[cap-talk] Opinions of oauth?
Jonathan S. Shapiro
shap at eros-os.org
Thu Jan 5 15:15:17 PST 2012
I need to leave in a moment, so responding quickly...
On Thu, Jan 5, 2012 at 2:39 PM, David Barbour <dmbarbour at gmail.com> wrote:
> On Thu, Jan 5, 2012 at 1:37 PM, Jonathan S. Shapiro <shap at eros-os.org>wrote:
>> Membranes are possible when (1) a shared TCB exists,
> I think you assert a stronger requirement here than is necessary.
I don't agree. The problem lies in the fact that a membrane which does a
capability exchange protocol must be trusted to manage both sets of
> Suppose a server has a method to associate a fresh name with one of the
> server's existing resources, and the request may include a token to later
> revoke that association. This would be sufficient for a revocation
> membrane. One needs trust no more entities than without the feature.
Offhand, that seems to provide unidirectional trust, but not bidirectional.
>> (3) the definitive graph is stored within a single membrane's domain.
> Why would this be necessary?
Because the other membranes run on machines that provide no TCB. But it is
true that we need not require a *single* definitive graph. The requirement
is that all definitive copies reside within commonly trusted TCBs.
>> If continuing access to other (still authorized) datasets requires that
>> they connect, we can delete their deauthorized objects at that time through
> Yikes. This sounds like one of those computer insecurity features. It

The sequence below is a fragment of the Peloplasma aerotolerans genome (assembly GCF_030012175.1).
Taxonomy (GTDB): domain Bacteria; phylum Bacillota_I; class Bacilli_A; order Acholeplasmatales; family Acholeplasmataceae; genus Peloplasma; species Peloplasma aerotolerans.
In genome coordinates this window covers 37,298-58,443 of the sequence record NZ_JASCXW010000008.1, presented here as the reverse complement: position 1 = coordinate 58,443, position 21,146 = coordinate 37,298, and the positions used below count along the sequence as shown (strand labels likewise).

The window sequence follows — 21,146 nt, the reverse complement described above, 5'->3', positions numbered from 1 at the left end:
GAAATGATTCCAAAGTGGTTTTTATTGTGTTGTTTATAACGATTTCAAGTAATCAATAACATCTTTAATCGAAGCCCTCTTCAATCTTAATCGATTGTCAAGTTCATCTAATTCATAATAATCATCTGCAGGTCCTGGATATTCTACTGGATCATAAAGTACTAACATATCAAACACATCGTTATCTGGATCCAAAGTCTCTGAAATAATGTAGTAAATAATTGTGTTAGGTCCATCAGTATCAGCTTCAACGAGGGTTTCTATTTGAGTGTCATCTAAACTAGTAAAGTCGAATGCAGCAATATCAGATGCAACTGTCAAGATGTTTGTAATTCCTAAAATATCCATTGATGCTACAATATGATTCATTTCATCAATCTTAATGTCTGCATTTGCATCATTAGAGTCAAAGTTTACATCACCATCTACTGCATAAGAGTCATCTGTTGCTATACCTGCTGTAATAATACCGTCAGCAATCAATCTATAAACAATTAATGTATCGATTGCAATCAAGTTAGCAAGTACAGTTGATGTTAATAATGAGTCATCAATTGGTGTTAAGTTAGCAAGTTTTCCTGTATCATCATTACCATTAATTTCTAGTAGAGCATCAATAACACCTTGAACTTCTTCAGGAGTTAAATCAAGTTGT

> doesn't actually provide security - the data is already shared.
Nonsense. There is no confusion here about the fact that the data has been
shared. But there are several realities:
1. A departing employee will surrender their machine
2. A transferring employee will need to reconnect as a function of
performing their job.
3. Regardless of any security implications, there are legal obligations
in restricting access to certain information that the company must in good
faith attempt to comply with.
There are more issues in the universe than security issues! As I have said
repeatedly, some of this is about legal compliance expectations.
It only punishes the innocent... - the people who don't replicate data when
> they have opportunity to do so.
I'm not clear how they are punished. They can choose not to replicate in
either case, and be the proud holders of equally out-of-date results.
> But it might make admins feel better about the security of their system.
Sadly so. But hopefully not the smart ones.
> The case that's actually more interesting concerns workflow. Suppose we
>> have a form with a chain of signatures. Once the form is signed by the
>> manager, we don't want further edits by the original user to be allowed,
>> but they should continue to be able to do status checks (by reading) the
>> form. The interesting problems here are:
>> - Due to synchronization delays, the fact of signing may not be
>> observable yet at your local store.
>> - No trustworthy TCB exists at your local store.
>> One could appeal to copy-on-update designs, but there are other form
>> scenarios for which that isn't acceptable.
> A useful approach is to model the intermediate state - i.e. a state for
> `preparing to sign the document`. I've spent some time sketching suitable
> widgets for real-time and occasionally-offline CSCW, and it seems that
> explicitly modeling expected intermediate states - and thereby allowing
> collaborators to observe the intermediate states and adjust their behavior
> accordingly - is essential to all of them.
Complicated solution to a simple problem.
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